It was an IT disaster: what happens now?
Gone bad: some IT project stuff-ups have wide-ranging consequences.
Shape up or ship out was the warning delivered to prime contractor IBM following the release of a Royal Commission report into Queensland Health's infamously botched SAP payroll system.
Premier Campbell Newman has announced the vendor won't be allowed to enter any new contracts with the state until it lifts its governance and contracting practices. Mr Newman has called on IBM to deal with staff adversely named in the report and asked for Crown Law and Public Service Commission advice on what action can be taken against former public servants who played key roles in the debacle. IBM has denied it is responsible for all of the disaster.
Minister for Information Technology Ian Walker will respond to the report's other recommendations when Parliament next sits. Meanwhile, chief information officers and those responsible for such high-risk, wide-ranging, multimillion-dollar technology decisions could be forgiven for wondering about the professional and personal impact of such debacles.
We take a look at four failed ICT projects where king-sized cock-ups led to courtroom consequences:
1. New York's CityTime payroll project with SAIC
New York City claimed victory last year after winning $US500 million in damages from Science Applications International Corp (SAIC), a contractor it hired to replace the workforce management system for the city's 163,000 workers.
Big Apple officials headed to the courts after an initial budget of $63 million in 2000 blew out to $720 million by the time the system was fully operational in 2011.
Claims of multi-million dollar kickbacks to subcontractor Technodyne led to the charges of fraud and conspiracy against 12 defendants, including Technodyne.
The damages bill was more than double SAIC's original estimate.
2. BSkyB's CRM project with EDS
In 2000, systems integrator EDS won a £50 million contract to implement a customer relationship management (CRM) system for British broadcaster BSkyB. The contract was terminated two years later and the work completed by BSkyB at a cost of £265 million.
The broadcaster sued EDS, which was acquired by Hewlett Packard in 2008, claiming the firm had made fraudulent misrepresentations during the sales process.
Legal costs for the subsequent five-year case were estimated at £40 million apiece. BSkyB originally sought damages of £700 million but in 2010 agreed to shake hands for £318 million.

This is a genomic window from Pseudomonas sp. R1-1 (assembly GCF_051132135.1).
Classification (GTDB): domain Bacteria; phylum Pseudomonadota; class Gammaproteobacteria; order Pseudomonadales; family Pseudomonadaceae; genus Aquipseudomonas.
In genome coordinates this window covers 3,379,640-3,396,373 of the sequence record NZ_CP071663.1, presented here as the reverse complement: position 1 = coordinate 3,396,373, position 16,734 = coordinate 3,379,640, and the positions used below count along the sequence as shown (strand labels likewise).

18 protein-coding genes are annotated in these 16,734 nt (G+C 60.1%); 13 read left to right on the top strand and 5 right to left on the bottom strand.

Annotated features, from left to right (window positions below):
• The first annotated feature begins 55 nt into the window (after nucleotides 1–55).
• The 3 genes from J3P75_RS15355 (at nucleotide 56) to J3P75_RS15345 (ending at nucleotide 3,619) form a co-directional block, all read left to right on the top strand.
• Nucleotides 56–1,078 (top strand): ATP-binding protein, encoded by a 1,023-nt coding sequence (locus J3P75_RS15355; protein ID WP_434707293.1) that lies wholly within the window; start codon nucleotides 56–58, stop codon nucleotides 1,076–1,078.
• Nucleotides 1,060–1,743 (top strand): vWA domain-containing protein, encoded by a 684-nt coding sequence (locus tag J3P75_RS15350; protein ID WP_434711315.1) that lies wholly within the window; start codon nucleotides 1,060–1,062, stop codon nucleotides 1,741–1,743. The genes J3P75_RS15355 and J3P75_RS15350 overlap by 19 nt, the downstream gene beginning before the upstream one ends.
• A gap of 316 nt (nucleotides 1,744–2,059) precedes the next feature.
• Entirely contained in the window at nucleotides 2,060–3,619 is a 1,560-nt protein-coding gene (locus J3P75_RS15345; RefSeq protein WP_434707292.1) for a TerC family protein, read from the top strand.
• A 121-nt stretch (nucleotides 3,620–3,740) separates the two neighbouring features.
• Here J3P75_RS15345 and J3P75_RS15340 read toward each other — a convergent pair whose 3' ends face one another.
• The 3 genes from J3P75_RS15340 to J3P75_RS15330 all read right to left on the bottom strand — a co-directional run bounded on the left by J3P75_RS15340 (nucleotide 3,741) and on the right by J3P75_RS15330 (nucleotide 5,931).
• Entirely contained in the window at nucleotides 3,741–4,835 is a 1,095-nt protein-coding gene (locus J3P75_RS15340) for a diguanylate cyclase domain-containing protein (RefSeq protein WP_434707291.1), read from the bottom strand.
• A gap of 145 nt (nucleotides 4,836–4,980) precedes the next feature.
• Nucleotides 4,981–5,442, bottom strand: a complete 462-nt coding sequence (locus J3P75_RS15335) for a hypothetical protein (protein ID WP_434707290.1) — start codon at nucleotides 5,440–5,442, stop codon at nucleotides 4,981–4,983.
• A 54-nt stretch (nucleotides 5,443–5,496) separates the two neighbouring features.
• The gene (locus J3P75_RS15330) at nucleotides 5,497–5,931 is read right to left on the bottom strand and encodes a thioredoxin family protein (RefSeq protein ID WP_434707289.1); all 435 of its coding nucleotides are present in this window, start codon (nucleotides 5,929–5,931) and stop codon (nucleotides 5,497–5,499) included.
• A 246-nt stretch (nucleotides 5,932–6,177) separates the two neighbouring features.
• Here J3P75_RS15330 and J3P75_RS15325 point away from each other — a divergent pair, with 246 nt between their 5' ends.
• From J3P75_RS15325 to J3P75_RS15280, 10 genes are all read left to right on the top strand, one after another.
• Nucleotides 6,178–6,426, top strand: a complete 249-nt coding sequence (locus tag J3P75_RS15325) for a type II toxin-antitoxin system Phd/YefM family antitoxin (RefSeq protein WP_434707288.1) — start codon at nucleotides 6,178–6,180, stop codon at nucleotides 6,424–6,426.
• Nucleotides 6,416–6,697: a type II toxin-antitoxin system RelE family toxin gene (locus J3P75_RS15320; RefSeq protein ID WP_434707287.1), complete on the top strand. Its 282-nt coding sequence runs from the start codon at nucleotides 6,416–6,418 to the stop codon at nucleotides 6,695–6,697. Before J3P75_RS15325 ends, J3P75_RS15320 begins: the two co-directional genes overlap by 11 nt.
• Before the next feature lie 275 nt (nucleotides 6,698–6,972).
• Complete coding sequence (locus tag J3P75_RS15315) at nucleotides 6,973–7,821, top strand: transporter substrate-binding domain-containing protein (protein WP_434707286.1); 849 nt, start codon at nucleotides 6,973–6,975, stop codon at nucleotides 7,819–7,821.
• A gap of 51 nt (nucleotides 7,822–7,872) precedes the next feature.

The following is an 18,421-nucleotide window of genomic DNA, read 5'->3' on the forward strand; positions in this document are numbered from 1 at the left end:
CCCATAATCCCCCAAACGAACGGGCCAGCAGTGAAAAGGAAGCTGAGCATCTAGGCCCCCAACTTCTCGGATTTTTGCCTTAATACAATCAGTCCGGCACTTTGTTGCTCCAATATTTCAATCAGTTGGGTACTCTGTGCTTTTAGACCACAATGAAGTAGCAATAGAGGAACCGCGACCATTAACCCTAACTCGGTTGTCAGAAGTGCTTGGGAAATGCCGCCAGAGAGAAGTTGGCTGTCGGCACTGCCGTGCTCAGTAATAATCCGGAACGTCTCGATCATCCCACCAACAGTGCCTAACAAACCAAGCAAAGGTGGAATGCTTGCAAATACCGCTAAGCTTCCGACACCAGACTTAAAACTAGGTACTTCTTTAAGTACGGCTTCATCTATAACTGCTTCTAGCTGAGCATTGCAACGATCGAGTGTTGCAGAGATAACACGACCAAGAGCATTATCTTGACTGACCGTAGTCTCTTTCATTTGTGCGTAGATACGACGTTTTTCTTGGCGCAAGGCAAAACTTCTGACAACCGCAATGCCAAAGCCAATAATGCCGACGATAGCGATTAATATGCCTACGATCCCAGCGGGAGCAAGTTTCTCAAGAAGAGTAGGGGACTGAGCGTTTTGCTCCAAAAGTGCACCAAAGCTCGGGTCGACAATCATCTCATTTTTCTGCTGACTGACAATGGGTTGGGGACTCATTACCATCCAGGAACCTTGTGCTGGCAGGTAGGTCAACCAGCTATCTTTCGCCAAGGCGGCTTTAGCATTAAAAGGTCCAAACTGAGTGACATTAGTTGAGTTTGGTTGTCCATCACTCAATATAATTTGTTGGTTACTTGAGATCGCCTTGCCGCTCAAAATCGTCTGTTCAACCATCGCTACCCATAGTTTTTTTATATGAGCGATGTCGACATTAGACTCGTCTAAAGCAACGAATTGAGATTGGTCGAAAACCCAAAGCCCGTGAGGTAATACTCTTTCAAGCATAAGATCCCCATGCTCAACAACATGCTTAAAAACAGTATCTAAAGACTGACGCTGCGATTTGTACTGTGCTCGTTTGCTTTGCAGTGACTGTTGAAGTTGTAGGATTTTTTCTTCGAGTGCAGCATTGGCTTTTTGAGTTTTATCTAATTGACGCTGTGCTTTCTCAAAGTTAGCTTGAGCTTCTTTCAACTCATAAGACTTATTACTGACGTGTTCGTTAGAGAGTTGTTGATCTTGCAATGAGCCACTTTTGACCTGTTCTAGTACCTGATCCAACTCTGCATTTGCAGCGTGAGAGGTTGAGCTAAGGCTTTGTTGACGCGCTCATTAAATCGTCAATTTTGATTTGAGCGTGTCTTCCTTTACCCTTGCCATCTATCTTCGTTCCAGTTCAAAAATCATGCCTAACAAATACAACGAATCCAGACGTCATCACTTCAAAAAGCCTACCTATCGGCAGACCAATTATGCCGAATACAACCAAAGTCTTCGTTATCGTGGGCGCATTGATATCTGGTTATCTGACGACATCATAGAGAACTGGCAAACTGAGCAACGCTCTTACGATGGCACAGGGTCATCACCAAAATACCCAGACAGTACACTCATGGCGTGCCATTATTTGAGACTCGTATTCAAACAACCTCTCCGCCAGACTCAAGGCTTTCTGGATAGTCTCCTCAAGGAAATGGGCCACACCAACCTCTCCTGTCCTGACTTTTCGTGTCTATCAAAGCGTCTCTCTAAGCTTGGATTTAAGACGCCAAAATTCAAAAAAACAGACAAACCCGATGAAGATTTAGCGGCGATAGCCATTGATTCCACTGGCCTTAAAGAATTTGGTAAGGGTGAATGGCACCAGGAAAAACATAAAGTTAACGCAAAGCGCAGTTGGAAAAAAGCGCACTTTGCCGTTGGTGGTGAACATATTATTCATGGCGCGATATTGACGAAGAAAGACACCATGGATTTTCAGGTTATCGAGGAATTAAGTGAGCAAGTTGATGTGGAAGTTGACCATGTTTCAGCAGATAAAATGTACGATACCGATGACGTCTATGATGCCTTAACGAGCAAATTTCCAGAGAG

3. Avantor Performance Chemicals' SAP project with IBM
US chemicals manufacturer Avantor called in the lawyers last year, after a failed SAP implementation brought its operations to near standstill. Prime contractor IBM was slapped with a lawsuit which alleged fraud, misconduct and breach of contract and called for "tens of millions" in damages.
"IBM representatives assured us that its Express Life Sciences Solution, a pre-packaged software solution, was suitable to run Avantor's core business processes," Avantor CEO John Steitz said in a statement.
"In fact the solution – and the service and support offered by IBM throughout the implementation – proved to be woefully misaligned with the unique needs of our company and our customers."
Avantor claimed the project, which commenced in 2010, was staffed with "incompetent and reckless consultants" who made numerous design, configuration and programming errors.
The two parties settled their differences in June on undisclosed terms.
4. ScanSource's Microsoft Dynamics project with Avanade
US technology distributor ScanSource is among the latest batch of unhappy campers to head to the courthouse. In January the distributor filed a suit seeking "tens of millions of dollars in damages" from Avanade, a joint venture between Microsoft and Accenture for what it calls "bait and switch" sales tactics.
ScanSource claims Avanade's original estimate to install a Microsoft Dynamics AX ERP solutions ballooned from $US17 million and 11 months to $US66 million and three years, with a go-live yet to occur. Rather than providing the highly skilled experts it promised, the vendor used "a revolving door of consultants who knew little or nothing about implementing Microsoft Dynamics AX software or managing large-scale global ERP projects," ScanSource claimed.
The suit alleges fraud, misrepresentation and breach of contract.
Have you been involved with a major IT debacle? What were the consequences?